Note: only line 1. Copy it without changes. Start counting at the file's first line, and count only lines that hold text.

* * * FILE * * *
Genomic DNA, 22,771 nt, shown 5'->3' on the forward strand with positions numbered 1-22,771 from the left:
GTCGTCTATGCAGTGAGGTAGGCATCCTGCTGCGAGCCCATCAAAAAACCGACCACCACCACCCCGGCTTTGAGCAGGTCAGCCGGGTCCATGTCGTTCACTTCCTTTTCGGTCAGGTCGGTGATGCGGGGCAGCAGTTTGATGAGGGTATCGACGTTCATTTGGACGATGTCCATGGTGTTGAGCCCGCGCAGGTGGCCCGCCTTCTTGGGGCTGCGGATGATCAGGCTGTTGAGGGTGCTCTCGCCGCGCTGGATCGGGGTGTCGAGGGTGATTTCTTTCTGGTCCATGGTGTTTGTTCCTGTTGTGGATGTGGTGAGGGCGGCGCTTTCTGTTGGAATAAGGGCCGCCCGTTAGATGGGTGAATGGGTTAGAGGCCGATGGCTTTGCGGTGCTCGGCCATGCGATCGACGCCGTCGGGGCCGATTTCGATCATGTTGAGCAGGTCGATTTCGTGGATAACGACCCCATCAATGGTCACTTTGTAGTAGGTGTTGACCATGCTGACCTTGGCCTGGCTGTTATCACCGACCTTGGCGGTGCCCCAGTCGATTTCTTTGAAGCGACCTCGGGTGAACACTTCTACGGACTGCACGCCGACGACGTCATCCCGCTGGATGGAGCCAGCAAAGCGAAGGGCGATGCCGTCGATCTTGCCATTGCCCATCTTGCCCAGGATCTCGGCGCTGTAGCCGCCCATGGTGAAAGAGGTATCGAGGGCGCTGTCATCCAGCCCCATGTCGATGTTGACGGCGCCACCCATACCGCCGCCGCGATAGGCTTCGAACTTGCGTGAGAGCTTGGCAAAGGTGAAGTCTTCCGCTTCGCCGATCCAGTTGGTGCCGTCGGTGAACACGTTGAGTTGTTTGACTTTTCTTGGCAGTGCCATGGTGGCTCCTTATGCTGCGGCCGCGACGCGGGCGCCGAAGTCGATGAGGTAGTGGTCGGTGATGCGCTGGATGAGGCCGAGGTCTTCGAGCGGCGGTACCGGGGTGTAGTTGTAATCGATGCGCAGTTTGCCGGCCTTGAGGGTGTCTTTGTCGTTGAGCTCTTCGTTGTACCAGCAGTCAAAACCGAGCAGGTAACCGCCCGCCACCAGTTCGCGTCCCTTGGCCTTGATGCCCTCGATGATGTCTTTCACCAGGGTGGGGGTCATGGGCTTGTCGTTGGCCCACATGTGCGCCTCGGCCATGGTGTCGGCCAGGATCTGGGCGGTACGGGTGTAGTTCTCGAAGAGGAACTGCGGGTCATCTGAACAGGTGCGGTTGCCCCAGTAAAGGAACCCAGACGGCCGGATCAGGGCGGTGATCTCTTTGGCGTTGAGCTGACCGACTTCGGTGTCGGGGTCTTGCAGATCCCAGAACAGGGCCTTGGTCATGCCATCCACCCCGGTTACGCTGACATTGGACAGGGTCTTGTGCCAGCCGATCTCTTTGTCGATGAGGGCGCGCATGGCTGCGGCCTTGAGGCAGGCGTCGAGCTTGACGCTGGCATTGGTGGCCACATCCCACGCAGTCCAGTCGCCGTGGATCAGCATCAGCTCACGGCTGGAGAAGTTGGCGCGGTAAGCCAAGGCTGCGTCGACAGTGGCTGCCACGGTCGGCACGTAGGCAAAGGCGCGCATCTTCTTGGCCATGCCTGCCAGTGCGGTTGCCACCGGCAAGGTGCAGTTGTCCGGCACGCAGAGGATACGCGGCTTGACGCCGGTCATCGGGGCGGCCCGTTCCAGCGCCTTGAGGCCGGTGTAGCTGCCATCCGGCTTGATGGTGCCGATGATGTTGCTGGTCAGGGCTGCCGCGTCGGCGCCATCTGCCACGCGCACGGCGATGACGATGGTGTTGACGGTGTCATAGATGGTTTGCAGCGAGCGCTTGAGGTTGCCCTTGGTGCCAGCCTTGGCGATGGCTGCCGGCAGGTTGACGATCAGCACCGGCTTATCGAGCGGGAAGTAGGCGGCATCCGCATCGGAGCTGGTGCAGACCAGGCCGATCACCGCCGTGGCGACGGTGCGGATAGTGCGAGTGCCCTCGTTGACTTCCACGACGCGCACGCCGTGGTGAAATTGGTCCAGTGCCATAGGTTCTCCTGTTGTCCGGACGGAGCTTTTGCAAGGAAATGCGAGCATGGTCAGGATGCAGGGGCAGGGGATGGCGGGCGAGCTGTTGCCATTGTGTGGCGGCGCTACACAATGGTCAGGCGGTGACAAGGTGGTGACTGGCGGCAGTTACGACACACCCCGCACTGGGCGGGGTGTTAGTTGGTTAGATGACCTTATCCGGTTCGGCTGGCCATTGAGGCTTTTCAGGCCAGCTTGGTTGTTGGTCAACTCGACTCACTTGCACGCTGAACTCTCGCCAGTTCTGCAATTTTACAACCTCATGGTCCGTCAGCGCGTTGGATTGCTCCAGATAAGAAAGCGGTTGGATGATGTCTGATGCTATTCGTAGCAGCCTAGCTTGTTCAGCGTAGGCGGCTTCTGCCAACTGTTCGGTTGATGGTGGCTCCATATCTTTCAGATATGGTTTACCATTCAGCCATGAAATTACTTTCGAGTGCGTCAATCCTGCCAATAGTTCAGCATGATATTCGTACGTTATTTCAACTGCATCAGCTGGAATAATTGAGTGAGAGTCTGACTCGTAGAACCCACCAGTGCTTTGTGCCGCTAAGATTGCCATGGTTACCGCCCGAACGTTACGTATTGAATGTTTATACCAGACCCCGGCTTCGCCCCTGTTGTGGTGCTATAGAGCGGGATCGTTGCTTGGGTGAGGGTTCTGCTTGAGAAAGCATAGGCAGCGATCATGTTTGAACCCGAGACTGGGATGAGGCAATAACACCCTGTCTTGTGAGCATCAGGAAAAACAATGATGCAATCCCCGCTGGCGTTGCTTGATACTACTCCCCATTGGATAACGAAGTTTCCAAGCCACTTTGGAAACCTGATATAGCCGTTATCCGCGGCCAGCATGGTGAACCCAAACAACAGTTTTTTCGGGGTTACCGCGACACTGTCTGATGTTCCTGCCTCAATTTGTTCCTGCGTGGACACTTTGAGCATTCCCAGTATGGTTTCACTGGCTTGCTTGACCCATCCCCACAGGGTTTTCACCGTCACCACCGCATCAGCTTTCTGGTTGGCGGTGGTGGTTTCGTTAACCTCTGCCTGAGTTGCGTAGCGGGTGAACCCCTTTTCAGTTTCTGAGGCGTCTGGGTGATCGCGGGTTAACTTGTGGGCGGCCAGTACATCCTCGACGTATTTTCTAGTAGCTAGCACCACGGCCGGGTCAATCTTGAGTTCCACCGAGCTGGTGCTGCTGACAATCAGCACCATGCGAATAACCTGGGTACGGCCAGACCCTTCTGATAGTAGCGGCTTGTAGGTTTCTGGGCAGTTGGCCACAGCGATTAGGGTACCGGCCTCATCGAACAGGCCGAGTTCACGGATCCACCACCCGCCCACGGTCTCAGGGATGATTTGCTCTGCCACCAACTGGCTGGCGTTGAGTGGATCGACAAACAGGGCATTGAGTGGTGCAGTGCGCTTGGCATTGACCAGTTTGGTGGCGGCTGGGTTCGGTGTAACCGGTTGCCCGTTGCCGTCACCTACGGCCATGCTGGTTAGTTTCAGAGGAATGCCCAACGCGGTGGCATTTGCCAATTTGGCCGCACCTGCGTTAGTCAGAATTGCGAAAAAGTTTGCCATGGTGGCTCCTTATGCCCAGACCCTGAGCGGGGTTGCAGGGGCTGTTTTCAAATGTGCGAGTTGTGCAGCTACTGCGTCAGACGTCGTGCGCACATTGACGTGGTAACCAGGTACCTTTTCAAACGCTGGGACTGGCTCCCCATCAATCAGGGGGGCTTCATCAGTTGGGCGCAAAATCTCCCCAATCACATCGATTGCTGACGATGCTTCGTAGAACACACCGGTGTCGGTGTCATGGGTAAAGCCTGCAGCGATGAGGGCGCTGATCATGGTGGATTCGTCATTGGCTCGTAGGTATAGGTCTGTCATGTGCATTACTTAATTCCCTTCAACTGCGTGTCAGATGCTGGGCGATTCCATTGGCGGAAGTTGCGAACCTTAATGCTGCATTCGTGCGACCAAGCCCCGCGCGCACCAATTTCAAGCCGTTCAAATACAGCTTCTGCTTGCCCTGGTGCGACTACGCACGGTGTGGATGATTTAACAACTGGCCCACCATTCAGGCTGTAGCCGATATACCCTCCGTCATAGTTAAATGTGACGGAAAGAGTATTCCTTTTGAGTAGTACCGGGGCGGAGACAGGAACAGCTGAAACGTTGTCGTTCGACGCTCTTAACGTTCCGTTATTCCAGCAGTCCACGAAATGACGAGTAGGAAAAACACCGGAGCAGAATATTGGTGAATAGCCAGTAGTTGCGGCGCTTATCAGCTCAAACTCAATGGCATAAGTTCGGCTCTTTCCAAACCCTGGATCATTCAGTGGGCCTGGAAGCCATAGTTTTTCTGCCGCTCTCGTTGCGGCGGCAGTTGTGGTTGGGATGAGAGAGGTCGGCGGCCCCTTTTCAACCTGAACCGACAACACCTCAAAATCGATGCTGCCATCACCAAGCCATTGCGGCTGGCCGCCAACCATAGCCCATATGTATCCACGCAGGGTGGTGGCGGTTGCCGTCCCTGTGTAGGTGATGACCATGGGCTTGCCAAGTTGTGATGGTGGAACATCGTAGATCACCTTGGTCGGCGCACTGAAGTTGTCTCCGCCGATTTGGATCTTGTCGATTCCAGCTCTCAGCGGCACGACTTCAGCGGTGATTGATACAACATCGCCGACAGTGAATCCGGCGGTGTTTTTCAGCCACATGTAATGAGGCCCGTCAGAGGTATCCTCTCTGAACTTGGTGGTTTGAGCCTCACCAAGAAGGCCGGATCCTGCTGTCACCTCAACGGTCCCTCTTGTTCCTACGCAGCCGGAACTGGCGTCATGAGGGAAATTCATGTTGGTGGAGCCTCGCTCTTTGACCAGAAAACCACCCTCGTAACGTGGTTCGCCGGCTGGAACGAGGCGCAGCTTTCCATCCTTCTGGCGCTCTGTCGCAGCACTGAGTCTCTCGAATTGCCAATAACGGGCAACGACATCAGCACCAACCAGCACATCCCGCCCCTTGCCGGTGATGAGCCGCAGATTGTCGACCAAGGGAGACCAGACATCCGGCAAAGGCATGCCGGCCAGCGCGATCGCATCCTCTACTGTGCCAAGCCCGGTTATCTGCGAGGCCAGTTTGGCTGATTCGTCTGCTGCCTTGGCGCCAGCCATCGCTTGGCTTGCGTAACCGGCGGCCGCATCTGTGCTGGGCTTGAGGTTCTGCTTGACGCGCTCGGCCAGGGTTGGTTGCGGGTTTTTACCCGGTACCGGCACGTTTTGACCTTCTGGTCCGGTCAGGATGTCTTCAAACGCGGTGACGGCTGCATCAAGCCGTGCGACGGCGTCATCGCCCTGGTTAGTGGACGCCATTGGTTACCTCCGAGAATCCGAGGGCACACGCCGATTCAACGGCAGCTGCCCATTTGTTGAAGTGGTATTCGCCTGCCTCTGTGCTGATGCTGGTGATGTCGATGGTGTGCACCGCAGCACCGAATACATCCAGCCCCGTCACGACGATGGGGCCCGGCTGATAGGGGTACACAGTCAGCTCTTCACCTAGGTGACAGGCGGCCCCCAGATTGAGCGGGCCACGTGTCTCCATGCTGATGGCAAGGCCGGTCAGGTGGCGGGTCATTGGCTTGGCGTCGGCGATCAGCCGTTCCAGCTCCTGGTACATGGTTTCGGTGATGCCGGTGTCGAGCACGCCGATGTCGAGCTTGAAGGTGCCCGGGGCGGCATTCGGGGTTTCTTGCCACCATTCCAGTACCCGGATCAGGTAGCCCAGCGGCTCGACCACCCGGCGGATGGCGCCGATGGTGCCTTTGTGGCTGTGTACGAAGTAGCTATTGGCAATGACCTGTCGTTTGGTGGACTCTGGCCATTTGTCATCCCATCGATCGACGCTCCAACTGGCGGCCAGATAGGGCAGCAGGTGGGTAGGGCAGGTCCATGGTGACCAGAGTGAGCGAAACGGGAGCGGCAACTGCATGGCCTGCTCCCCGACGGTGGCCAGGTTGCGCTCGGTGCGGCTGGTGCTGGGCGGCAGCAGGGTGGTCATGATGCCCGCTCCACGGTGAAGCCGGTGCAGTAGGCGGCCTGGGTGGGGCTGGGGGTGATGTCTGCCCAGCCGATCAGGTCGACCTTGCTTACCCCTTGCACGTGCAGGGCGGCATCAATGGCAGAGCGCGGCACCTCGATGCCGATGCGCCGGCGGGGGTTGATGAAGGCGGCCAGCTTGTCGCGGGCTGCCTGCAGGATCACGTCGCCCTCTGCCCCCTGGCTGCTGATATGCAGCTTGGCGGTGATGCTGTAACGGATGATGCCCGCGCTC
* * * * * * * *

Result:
Genomic DNA, 22,771 nt, shown 5'->3' on the forward strand with positions numbered 1-22,771 from the left: